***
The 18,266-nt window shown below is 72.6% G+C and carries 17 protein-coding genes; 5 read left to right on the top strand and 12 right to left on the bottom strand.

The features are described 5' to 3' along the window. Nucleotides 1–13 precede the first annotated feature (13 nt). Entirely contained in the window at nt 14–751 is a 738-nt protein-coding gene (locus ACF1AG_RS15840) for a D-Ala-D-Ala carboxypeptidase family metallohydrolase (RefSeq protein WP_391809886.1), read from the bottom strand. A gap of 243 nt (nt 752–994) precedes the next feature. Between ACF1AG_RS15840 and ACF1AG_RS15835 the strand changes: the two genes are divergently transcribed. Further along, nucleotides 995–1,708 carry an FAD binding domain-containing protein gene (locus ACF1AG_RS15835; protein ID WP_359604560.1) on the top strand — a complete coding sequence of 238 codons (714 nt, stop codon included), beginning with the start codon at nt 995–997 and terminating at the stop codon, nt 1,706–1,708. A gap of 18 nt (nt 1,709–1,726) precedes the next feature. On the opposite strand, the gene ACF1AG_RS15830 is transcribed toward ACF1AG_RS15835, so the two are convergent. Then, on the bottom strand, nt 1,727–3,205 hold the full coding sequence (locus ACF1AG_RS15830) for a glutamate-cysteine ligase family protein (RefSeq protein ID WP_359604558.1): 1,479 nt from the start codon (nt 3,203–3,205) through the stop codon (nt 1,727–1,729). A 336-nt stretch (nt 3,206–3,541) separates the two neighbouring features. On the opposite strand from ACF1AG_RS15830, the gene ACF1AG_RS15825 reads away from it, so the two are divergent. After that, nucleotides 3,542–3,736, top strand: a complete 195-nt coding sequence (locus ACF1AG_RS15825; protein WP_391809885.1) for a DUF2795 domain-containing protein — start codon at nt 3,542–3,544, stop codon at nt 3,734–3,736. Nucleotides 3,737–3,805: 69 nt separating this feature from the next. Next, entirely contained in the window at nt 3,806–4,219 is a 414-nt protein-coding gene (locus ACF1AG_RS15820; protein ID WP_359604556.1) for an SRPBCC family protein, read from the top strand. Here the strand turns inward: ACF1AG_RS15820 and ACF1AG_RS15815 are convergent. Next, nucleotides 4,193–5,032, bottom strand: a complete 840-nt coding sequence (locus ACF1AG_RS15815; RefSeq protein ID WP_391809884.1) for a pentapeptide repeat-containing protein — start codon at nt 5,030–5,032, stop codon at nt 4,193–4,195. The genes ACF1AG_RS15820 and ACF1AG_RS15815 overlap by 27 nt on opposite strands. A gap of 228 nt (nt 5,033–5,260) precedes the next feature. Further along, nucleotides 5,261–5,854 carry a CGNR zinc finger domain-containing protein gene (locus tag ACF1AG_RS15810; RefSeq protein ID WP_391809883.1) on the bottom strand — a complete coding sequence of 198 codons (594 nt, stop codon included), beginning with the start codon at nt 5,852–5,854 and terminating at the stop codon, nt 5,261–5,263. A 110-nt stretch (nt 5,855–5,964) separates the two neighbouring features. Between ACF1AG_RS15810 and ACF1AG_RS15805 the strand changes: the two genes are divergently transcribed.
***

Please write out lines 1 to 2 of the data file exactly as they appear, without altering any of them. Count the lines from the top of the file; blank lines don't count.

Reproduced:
The 18,266-nt window shown below is 72.6% G+C and carries 17 protein-coding genes; 5 read left to right on the top strand and 12 right to left on the bottom strand.

The features are described 5' to 3' along the window. Nucleotides 1–13 precede the first annotated feature (13 nt). Entirely contained in the window at nt 14–751 is a 738-nt protein-coding gene (locus ACF1AG_RS15840) for a D-Ala-D-Ala carboxypeptidase family metallohydrolase (RefSeq protein WP_391809886.1), read from the bottom strand. A gap of 243 nt (nt 752–994) precedes the next feature. Between ACF1AG_RS15840 and ACF1AG_RS15835 the strand changes: the two genes are divergently transcribed. Further along, nucleotides 995–1,708 carry an FAD binding domain-containing protein gene (locus ACF1AG_RS15835; protein ID WP_359604560.1) on the top strand — a complete coding sequence of 238 codons (714 nt, stop codon included), beginning with the start codon at nt 995–997 and terminating at the stop codon, nt 1,706–1,708. A gap of 18 nt (nt 1,709–1,726) precedes the next feature. On the opposite strand, the gene ACF1AG_RS15830 is transcribed toward ACF1AG_RS15835, so the two are convergent. Then, on the bottom strand, nt 1,727–3,205 hold the full coding sequence (locus ACF1AG_RS15830) for a glutamate-cysteine ligase family protein (RefSeq protein ID WP_359604558.1): 1,479 nt from the start codon (nt 3,203–3,205) through the stop codon (nt 1,727–1,729). A 336-nt stretch (nt 3,206–3,541) separates the two neighbouring features. On the opposite strand from ACF1AG_RS15830, the gene ACF1AG_RS15825 reads away from it, so the two are divergent. After that, nucleotides 3,542–3,736, top strand: a complete 195-nt coding sequence (locus ACF1AG_RS15825; protein WP_391809885.1) for a DUF2795 domain-containing protein — start codon at nt 3,542–3,544, stop codon at nt 3,734–3,736. Nucleotides 3,737–3,805: 69 nt separating this feature from the next. Next, entirely contained in the window at nt 3,806–4,219 is a 414-nt protein-coding gene (locus ACF1AG_RS15820; protein ID WP_359604556.1) for an SRPBCC family protein, read from the top strand. Here the strand turns inward: ACF1AG_RS15820 and ACF1AG_RS15815 are convergent. Next, nucleotides 4,193–5,032, bottom strand: a complete 840-nt coding sequence (locus ACF1AG_RS15815; RefSeq protein ID WP_391809884.1) for a pentapeptide repeat-containing protein — start codon at nt 5,030–5,032, stop codon at nt 4,193–4,195. The genes ACF1AG_RS15820 and ACF1AG_RS15815 overlap by 27 nt on opposite strands. A gap of 228 nt (nt 5,033–5,260) precedes the next feature. Further along, nucleotides 5,261–5,854 carry a CGNR zinc finger domain-containing protein gene (locus tag ACF1AG_RS15810; RefSeq protein ID WP_391809883.1) on the bottom strand — a complete coding sequence of 198 codons (594 nt, stop codon included), beginning with the start codon at nt 5,852–5,854 and terminating at the stop codon, nt 5,261–5,263. A 110-nt stretch (nt 5,855–5,964) separates the two neighbouring features. Between ACF1AG_RS15810 and ACF1AG_RS15805 the strand changes: the two genes are divergently transcribed.